asl = create_key('sub-{subject}/{session}/func/sub-{subject}_{session}_acq-asl_run-01')
        asl_post = create_key('sub-{subject}/{session}/func/sub-{subject}_{session}_acq-asl_run-02')
      • Key
        • Define a short key for each image sequence you wish to export. Note that you can use any key names you want (e.g. foo would work as well as fmap_phase), but you need to be consistent, and you should choose key names that are short and easy to understand.
        • The key name is to the left of the = for each row in the above example.
      • Template
        • Use the variable {subject} to make the code general purpose, so you can apply it to different subjects in Step 3.
        • Use the variable {session} to make the code general purpose only if you have multiple sessions for each subject.
          • Once you use the variable {session}, ensure that a session gets added to the output path, e.g., sub-{subject}/{session}/anat/ and the output filename: sub-{subject}_{session}_T1w for every image in the session. Otherwise you will get bids-validator errors.
        • It is up to you to define the output directories and file names according to the BIDS specification.
        • Note the output names for the fieldmap images (e.g., sub-219_ses-itbs_dir-PA_epi.nii.gz, sub-219_ses-itbs_magnitude1.nii.gz, sub-219_ses-itbs_magnitude2.nii.gz, sub-219_ses-itbs_phasediff.nii.gz), and that the reverse_phase encode dwi image (e.g., sub-219_ses-itbs_dir-PA_epi.nii.gz) is grouped with the fieldmaps. These naming strategies were less than obvious to me, but they are what the bids specification expects.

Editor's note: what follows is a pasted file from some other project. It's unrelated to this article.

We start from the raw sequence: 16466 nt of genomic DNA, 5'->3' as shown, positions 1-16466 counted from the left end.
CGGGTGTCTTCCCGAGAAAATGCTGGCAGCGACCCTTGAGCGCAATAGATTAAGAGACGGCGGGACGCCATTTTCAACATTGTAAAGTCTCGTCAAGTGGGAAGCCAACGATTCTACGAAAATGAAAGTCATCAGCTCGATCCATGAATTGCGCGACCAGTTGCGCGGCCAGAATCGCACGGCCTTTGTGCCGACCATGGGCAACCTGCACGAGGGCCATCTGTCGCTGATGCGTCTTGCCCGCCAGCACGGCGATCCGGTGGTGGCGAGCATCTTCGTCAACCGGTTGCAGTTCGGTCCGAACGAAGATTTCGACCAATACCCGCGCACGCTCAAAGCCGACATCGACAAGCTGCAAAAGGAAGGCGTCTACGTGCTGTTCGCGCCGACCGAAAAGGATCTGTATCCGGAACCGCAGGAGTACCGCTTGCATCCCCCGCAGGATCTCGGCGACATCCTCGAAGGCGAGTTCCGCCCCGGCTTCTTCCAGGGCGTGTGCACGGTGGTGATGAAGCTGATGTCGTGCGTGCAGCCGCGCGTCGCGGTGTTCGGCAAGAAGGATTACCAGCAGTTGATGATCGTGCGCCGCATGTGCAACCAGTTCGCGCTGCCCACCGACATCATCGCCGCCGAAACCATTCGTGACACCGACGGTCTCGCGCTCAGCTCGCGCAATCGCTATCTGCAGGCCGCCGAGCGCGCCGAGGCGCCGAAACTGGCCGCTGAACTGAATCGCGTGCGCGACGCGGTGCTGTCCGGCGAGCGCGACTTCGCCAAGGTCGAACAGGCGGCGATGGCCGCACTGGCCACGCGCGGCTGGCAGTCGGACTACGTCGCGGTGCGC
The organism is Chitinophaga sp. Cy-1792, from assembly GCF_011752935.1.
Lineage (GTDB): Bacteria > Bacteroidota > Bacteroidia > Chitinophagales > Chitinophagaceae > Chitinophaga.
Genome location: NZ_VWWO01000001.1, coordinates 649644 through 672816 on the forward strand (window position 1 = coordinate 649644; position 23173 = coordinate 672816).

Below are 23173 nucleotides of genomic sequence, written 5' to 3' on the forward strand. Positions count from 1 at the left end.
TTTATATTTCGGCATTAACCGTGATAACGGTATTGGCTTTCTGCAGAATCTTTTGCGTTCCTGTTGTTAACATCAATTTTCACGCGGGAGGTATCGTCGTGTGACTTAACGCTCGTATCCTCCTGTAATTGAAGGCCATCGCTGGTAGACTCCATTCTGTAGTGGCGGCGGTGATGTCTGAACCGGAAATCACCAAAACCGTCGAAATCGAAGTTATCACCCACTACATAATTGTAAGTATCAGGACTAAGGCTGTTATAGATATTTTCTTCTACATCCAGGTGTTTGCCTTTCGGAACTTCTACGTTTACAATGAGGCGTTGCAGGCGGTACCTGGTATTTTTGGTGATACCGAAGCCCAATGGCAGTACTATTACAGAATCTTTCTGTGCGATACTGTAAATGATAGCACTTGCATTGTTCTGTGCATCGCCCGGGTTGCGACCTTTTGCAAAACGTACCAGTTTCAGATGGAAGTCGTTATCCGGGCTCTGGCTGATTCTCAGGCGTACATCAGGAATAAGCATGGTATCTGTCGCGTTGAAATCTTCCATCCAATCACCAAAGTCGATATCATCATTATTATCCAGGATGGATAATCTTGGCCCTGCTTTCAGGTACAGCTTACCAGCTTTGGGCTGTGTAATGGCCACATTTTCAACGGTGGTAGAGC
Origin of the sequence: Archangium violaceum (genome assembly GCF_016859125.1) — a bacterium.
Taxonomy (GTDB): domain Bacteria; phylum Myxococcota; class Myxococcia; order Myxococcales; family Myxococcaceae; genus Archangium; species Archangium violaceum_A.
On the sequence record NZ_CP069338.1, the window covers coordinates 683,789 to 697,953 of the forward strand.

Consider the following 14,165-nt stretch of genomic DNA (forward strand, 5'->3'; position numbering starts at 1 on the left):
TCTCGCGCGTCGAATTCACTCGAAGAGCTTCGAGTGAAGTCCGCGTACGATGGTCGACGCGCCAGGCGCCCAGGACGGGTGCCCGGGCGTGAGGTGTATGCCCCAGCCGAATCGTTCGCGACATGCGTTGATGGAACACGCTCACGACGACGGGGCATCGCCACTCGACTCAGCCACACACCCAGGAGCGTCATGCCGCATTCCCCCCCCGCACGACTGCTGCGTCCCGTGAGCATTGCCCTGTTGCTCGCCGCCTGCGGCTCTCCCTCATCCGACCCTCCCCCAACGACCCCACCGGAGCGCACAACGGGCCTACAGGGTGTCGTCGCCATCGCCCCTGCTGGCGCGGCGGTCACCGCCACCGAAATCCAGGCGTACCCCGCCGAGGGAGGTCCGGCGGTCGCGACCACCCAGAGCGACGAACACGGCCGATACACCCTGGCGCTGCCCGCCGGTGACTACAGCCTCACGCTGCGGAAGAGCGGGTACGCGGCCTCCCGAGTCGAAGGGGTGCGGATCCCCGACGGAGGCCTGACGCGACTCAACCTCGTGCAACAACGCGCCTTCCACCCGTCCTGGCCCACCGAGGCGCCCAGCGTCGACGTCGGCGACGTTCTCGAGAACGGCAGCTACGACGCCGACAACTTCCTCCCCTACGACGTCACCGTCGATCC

• ASL and TSE images were not described in the BIDS specification as of this writing. Data that is not yet defined in the specification will cause the bids-validator to produce an error unless you include it in a .bidsignore file. The output filenames and organization used here for ASL and TSE images were created after consultation with the bids google group, but they still needed to be in the .bidsignore file.
      • data
        • a key definition that creates sequential numbering
        • 03d means create three slots for digits 3d, and pad with zeros 0.
        • This is useful if you have a scanner sequence with a single name but you run it repeatedly and need to generate separate files for each run. For example, you might define a single functional sequence at the scanner and then run it several times instead of creating separate names for each run.